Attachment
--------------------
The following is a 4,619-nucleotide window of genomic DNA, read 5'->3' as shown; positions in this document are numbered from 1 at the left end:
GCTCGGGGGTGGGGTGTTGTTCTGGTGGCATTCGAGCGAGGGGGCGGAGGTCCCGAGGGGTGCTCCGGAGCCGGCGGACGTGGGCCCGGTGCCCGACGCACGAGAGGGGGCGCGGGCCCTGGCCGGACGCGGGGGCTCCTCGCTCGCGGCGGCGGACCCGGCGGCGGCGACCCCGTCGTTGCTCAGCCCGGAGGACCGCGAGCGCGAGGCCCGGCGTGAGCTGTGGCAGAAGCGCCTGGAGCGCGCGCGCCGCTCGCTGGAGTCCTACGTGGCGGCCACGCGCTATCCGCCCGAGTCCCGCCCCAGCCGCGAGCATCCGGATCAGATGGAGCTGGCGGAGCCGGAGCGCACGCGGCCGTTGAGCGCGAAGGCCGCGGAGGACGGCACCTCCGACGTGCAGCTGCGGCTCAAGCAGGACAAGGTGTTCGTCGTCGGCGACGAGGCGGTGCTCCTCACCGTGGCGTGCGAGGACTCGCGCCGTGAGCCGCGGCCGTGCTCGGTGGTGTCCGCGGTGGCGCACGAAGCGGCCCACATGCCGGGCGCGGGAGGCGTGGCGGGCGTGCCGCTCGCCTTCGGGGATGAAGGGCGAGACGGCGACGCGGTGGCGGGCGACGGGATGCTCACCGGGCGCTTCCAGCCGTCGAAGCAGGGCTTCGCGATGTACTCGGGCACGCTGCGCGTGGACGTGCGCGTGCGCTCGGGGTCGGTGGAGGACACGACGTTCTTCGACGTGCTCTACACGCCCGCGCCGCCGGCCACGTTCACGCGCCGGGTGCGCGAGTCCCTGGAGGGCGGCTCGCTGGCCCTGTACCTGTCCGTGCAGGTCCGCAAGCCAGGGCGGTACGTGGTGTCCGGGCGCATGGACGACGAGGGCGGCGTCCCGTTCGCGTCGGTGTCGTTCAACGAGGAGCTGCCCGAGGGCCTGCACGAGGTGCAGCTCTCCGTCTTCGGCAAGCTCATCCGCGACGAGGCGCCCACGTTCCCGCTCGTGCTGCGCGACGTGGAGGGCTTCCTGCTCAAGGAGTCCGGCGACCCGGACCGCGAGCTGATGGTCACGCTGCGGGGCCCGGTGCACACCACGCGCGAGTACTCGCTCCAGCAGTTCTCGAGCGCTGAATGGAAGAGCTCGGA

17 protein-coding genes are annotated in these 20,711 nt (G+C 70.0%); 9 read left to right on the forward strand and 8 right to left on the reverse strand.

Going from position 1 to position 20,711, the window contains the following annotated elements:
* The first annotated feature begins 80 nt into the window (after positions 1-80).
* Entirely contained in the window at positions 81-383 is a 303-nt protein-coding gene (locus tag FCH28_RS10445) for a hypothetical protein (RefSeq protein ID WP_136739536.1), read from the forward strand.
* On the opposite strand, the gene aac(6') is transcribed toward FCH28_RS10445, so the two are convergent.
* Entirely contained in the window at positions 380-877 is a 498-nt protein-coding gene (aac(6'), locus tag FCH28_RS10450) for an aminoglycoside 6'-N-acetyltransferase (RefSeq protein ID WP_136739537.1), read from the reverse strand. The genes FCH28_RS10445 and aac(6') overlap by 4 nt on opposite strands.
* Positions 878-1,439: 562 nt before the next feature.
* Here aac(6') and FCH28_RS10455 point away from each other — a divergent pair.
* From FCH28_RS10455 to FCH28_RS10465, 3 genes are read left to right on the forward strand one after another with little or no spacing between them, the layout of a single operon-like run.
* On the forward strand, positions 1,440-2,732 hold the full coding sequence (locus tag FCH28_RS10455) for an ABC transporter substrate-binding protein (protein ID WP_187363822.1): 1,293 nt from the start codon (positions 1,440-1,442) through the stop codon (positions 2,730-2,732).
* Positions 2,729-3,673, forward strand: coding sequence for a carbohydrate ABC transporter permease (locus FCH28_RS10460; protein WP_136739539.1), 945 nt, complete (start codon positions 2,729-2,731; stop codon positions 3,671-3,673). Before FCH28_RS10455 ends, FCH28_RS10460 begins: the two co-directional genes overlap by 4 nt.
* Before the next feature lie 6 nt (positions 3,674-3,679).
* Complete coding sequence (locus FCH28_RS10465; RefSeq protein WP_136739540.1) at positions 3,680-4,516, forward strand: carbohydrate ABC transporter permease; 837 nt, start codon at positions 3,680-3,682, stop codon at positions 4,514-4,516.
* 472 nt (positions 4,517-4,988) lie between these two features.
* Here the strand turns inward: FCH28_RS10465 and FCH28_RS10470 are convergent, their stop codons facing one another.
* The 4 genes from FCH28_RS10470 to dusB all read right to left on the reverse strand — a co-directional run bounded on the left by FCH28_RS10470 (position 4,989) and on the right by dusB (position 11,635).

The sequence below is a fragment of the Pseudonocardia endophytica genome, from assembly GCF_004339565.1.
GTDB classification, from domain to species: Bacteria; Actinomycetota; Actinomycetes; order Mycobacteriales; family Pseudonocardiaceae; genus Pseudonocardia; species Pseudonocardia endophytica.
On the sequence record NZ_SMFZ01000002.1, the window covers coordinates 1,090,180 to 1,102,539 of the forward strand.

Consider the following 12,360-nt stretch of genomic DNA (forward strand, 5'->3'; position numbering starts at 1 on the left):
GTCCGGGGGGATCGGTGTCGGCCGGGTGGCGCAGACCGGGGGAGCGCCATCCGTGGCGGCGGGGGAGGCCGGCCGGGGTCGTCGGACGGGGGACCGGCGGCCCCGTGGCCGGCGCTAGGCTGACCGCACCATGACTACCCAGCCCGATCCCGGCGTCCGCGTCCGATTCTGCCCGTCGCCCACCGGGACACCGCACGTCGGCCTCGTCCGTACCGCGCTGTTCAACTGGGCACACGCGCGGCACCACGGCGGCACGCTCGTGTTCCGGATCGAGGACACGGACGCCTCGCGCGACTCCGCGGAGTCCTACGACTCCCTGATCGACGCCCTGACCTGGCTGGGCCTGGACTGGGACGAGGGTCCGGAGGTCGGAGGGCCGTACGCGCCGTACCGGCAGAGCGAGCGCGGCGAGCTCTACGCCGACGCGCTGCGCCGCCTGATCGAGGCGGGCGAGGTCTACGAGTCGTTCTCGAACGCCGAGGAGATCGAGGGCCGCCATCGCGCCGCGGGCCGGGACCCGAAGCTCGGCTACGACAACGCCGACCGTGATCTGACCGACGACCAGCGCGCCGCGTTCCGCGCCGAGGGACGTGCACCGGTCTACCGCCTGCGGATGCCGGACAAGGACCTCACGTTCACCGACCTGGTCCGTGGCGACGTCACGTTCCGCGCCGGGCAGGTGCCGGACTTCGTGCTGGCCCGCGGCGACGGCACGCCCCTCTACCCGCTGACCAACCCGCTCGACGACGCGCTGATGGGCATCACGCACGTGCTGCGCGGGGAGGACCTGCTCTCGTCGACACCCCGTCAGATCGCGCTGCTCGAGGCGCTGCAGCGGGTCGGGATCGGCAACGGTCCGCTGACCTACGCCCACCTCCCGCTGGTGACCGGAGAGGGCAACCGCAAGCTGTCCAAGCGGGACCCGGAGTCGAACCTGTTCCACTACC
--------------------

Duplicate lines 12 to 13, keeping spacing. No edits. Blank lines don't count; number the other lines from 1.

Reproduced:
* On the forward strand, positions 1,440-2,732 hold the full coding sequence (locus tag FCH28_RS10455) for an ABC transporter substrate-binding protein (protein ID WP_187363822.1): 1,293 nt from the start codon (positions 1,440-1,442) through the stop codon (positions 2,730-2,732).
* Positions 2,729-3,673, forward strand: coding sequence for a carbohydrate ABC transporter permease (locus FCH28_RS10460; protein WP_136739539.1), 945 nt, complete (start codon positions 2,729-2,731; stop codon positions 3,671-3,673). Before FCH28_RS10455 ends, FCH28_RS10460 begins: the two co-directional genes overlap by 4 nt.